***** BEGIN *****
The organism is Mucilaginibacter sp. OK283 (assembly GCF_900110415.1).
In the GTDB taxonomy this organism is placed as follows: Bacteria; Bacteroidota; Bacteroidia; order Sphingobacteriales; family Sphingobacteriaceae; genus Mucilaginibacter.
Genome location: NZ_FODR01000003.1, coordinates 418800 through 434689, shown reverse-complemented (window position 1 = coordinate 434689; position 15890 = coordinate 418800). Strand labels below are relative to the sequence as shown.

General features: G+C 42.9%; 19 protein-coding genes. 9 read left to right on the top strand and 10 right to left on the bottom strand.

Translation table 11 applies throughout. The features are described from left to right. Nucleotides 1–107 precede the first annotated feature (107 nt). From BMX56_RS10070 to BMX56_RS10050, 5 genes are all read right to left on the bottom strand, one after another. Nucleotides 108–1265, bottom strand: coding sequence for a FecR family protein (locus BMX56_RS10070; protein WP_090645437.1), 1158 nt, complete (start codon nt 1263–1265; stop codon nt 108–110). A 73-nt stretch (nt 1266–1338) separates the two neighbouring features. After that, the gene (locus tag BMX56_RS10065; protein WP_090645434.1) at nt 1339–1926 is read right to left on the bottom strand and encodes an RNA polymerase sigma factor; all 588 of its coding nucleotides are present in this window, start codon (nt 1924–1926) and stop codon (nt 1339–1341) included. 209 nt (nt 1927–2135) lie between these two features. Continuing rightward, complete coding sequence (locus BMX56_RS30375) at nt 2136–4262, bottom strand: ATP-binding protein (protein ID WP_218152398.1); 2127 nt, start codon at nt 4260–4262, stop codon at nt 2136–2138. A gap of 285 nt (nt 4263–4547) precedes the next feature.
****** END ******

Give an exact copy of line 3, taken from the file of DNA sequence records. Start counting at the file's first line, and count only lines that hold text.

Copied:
Genome location: NZ_FODR01000003.1, coordinates 418800 through 434689, shown reverse-complemented (window position 1 = coordinate 434689; position 15890 = coordinate 418800). Strand labels below are relative to the sequence as shown.